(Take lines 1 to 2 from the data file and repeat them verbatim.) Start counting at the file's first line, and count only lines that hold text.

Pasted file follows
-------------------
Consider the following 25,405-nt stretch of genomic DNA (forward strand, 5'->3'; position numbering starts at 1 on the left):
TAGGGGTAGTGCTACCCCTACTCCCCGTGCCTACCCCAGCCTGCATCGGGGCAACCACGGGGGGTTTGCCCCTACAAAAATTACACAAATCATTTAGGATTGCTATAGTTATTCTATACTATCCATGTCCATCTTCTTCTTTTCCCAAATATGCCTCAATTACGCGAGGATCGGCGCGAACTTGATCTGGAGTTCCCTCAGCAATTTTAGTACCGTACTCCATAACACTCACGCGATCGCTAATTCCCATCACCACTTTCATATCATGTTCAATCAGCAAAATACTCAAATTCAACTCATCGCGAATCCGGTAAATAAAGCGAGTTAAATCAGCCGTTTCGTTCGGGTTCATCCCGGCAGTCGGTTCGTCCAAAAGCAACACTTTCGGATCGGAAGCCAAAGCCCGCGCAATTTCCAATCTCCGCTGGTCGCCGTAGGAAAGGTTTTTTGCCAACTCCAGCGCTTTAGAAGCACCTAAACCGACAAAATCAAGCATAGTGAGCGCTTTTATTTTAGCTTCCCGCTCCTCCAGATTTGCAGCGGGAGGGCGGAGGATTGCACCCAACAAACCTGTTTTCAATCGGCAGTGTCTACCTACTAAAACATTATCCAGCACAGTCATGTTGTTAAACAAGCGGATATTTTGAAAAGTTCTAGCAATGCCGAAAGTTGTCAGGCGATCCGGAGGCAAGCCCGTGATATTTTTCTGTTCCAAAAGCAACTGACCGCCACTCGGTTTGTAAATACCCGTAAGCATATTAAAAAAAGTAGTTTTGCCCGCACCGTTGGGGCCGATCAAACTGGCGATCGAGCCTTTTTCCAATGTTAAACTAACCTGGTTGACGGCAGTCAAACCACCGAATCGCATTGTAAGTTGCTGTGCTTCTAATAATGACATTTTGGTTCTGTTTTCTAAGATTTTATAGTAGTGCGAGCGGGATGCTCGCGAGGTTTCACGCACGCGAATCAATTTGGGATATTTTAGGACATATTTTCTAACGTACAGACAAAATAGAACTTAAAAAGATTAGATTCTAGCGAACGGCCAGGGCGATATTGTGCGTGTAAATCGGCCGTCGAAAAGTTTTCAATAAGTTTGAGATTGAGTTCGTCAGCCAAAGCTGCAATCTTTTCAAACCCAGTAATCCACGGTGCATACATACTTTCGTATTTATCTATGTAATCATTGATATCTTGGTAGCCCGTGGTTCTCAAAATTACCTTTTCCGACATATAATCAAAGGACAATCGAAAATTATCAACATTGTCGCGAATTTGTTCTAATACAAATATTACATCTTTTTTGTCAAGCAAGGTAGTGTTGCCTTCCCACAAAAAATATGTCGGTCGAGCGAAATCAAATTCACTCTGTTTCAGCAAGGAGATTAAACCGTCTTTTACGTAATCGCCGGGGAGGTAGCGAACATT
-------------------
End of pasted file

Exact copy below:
Consider the following 25,405-nt stretch of genomic DNA (forward strand, 5'->3'; position numbering starts at 1 on the left):
TAGGGGTAGTGCTACCCCTACTCCCCGTGCCTACCCCAGCCTGCATCGGGGCAACCACGGGGGGTTTGCCCCTACAAAAATTACACAAATCATTTAGGATTGCTATAGTTATTCTATACTATCCATGTCCATCTTCTTCTTTTCCCAAATATGCCTCAATTACGCGAGGATCGGCGCGAACTTGATCTGGAGTTCCCTCAGCAATTTTAGTACCGTACTCCATAACACTCACGCGATCGCTAATTCCCATCACCACTTTCATATCATGTTCAATCAGCAAAATACTCAAATTCAACTCATCGCGAATCCGGTAAATAAAGCGAGTTAAATCAGCCGTTTCGTTCGGGTTCATCCCGGCAGTCGGTTCGTCCAAAAGCAACACTTTCGGATCGGAAGCCAAAGCCCGCGCAATTTCCAATCTCCGCTGGTCGCCGTAGGAAAGGTTTTTTGCCAACTCCAGCGCTTTAGAAGCACCTAAACCGACAAAATCAAGCATAGTGAGCGCTTTTATTTTAGCTTCCCGCTCCTCCAGATTTGCAGCGGGAGGGCGGAGGATTGCACCCAACAAACCTGTTTTCAATCGGCAGTGTCTACCTACTAAAACATTATCCAGCACAGTCATGTTGTTAAACAAGCGGATATTTTGAAAAGTTCTAGCAATGCCGAAAGTTGTCAGGCGATCCGGAGGCAAGCCCGTGATATTTTTCTGTTCCAAAAGCAACTGACCGCCACTCGGTTTGTAAATACCCGTAAGCATATTAAAAAAAGTAGTTTTGCCCGCACCGTTGGGGCCGATCAAACTGGCGATCGAGCCTTTTTCCAATGTTAAACTAACCTGGTTGACGGCAGTCAAACCACCGAATCGCATTGTAAGTTGCTGTGCTTCTAATAATGACATTTTGGTTCTGTTTTCTAAGATTTTATAGTAGTGCGAGCGGGATGCTCGCGAGGTTTCACGCACGCGAATCAATTTGGGATATTTTAGGACATATTTTCTAACGTACAGACAAAATAGAACTTAAAAAGATTAGATTCTAGCGAACGGCCAGGGCGATATTGTGCGTGTAAATCGGCCGTCGAAAAGTTTTCAATAAGTTTGAGATTGAGTTCGTCAGCCAAAGCTGCAATCTTTTCAAACCCAGTAATCCACGGTGCATACATACTTTCGTATTTATCTATGTAATCATTGATATCTTGGTAGCCCGTGGTTCTCAAAATTACCTTTTCCGACATATAATCAAAGGACAATCGAAAATTATCAACATTGTCGCGAATTTGTTCTAATACAAATATTACATCTTTTTTGTCAAGCAAGGTAGTGTTGCCTTCCCACAAAAAATATGTCGGTCGAGCGAAATCAAATTCACTCTGTTTCAGCAAGGAGATTAAACCGTCTTTTACGTAATCGCCGGGGAGGTAGCGAACATT